America’s Cup souvenirs with an Island twist
After finding some Bermuda cedar in a basement, Alan Murray formulated a plan.
He would try his hand at carving pens and give them to family members as gifts.
Fast forward a few years and Bermuda Cedar Gifts is a thriving business.
“I had no idea it would get to this point,” the 56-year-old said. “I just thought it would be a hobby.
“Now it's almost a job in and of itself because of the time it takes — almost as much as my job in IT. I work part-time and spend the rest of my day working on the pens.”
Mr Murray's grandfather taught him some carpentry skills when he was still in elementary school. The Nova Scotia native learnt to make everything from bookcases to bedroom sets out of Canadian woods such as maple, birch and pine.
He only worked with cedar after he stumbled across the wood in his wife's grandfather's basement.
“[Cindy's] grandfather was a carpenter as well,” Mr Murray said. “That's how he ended up having the cedar in his basement that we stumbled across 15 years ago.
“I started working with it and just experimented as much as possible. I learnt some things from watching videos on the internet and reading books. The first pens I made were OK. I gave those to my wife's cousins and family members so they'd all have a little piece.
“That's when everyone started saying these would be nice for other people. I figured it was a good idea and decided to make it a little side business six years ago.”
He started selling the pens and the men's shaving kits he made at the Farmer's Market; three years ago he moved to Harbour Nights as well.
Ten months ago he got an idea for how to get his pens out to a broader audience.
“Shortly after they made the announcement the America's Cup was coming to Bermuda we put in our application to sell our pens,” Mr Murray said.
“My wife came up with the idea. She said, ‘We need to be the people that are putting their logo on our pens and we need to find out how to do that'.
“It was around Christmas time that this whole thing started and we just finished that application process recently.”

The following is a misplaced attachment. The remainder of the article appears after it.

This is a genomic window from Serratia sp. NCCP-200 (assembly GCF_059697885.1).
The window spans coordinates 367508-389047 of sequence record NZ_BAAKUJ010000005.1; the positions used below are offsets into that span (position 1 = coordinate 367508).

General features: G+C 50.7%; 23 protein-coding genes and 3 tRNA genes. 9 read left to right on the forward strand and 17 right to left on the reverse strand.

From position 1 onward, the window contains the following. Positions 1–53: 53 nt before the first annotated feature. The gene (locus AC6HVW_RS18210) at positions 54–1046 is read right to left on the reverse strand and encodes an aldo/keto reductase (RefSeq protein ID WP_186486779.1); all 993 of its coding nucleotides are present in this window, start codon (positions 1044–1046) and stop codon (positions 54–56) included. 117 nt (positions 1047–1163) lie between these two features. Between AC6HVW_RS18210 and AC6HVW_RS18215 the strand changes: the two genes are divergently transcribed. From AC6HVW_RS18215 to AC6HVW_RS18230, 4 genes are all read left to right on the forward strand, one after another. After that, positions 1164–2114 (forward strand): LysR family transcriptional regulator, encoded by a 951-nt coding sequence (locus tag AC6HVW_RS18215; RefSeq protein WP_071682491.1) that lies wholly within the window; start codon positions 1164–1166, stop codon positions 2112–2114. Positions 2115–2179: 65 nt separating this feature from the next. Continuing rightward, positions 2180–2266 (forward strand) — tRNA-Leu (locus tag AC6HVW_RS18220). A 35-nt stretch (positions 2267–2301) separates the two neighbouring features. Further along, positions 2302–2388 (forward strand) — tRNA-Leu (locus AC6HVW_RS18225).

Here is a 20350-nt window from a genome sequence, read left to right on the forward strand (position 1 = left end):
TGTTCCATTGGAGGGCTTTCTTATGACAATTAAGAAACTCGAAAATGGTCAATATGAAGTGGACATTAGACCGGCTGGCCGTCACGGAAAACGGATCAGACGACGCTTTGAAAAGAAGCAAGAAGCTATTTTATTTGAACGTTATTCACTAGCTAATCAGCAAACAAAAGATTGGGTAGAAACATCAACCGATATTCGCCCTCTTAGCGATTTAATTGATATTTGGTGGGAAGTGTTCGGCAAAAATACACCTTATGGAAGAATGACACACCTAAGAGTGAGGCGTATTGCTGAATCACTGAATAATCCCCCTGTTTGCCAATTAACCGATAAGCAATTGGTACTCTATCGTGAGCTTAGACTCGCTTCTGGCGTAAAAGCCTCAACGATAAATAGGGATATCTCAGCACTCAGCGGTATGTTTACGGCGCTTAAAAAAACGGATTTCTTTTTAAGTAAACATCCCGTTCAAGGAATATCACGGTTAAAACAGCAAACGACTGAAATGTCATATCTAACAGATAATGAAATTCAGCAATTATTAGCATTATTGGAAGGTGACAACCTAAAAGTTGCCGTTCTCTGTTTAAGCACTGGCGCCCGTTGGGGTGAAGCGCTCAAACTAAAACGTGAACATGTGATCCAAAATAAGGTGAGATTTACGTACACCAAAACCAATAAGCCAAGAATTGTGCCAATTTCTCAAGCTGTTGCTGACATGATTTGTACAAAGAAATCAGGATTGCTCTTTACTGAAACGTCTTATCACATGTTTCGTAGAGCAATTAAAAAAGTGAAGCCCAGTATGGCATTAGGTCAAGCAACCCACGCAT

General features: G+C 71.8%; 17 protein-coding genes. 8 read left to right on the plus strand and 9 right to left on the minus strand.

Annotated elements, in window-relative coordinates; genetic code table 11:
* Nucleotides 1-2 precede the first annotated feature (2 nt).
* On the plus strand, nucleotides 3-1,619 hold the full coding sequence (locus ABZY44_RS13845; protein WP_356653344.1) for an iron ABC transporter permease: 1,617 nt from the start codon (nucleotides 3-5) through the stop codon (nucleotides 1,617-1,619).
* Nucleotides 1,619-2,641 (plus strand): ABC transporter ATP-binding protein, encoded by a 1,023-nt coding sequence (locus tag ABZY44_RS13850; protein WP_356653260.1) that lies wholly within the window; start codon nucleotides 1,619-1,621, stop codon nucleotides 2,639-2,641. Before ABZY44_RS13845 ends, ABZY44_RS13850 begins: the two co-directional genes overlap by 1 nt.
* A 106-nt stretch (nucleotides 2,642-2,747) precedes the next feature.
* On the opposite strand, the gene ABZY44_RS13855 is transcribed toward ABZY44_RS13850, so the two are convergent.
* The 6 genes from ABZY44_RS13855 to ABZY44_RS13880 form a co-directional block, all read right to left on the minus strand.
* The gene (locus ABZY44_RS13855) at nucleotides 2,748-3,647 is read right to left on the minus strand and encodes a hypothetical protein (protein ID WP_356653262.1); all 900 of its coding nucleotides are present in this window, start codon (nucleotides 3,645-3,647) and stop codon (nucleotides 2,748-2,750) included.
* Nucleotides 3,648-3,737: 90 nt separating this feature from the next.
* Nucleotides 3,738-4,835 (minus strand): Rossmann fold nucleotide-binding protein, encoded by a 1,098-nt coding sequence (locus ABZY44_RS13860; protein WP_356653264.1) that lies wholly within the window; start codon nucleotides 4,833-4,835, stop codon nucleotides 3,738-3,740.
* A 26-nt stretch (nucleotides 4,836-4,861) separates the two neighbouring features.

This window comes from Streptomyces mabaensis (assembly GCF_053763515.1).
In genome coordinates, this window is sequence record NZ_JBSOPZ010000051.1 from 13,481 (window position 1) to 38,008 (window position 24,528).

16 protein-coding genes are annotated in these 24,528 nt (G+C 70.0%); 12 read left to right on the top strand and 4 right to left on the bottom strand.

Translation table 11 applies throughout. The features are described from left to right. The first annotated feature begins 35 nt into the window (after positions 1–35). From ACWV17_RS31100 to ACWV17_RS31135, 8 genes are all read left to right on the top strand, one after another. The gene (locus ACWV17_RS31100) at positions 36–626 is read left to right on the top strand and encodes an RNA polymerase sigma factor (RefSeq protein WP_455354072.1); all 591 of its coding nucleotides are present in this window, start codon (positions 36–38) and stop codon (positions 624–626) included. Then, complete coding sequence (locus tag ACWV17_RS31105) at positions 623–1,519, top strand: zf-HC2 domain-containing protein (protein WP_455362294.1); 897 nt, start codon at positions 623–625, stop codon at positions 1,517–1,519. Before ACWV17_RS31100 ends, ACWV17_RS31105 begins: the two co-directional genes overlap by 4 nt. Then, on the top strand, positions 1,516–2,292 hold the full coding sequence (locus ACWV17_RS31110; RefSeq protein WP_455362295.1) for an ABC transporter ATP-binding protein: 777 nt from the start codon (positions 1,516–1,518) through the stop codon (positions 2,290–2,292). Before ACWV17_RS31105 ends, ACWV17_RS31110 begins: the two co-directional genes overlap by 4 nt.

Mr Murray is hoping that the exposure will grow his business.
“I think this event is important for the whole country and the economy,” he said. “And it just gives people some work to do.
“It's cool to put Bermuda on the world stage and for everyone to see what we're all about.
“A lot of small businesses are taking advantage of this opportunity. There was a vendors' meeting a few weeks ago and it was a packed church hall.
“I'm excited just to see the people, all the buzz and the sales that come from this.”
Cedar is an enjoyable wood to work with, he said.
The wood is easy to carve and has a fragrant smell. Plus, the end result is always a polished and shiny souvenir.
But that does not mean the craft is without its challenges.
“The hardest thing can be getting the cedar itself,” he said.
“We can only use recycled wood. It often comes from trees that blew down in storms, so sometimes I go around and purchase old trees, take them to the saw mill and go from there.
“Other times people give it to me and I will make them a pen out of it in return.
“I have had people give me a piece of cedar that came from their grandparents' house when it was torn down and I make them a pen out of that.
“One guy had a grand cedar tree that blew down and he gave me a piece of the root.
“It was very aromatic so I made him a nice pen out of that as a keepsake.”
• Visit Bermuda Cedar Gifts on Facebook or www.bermudacedargifts.com. E-mail email@example.com.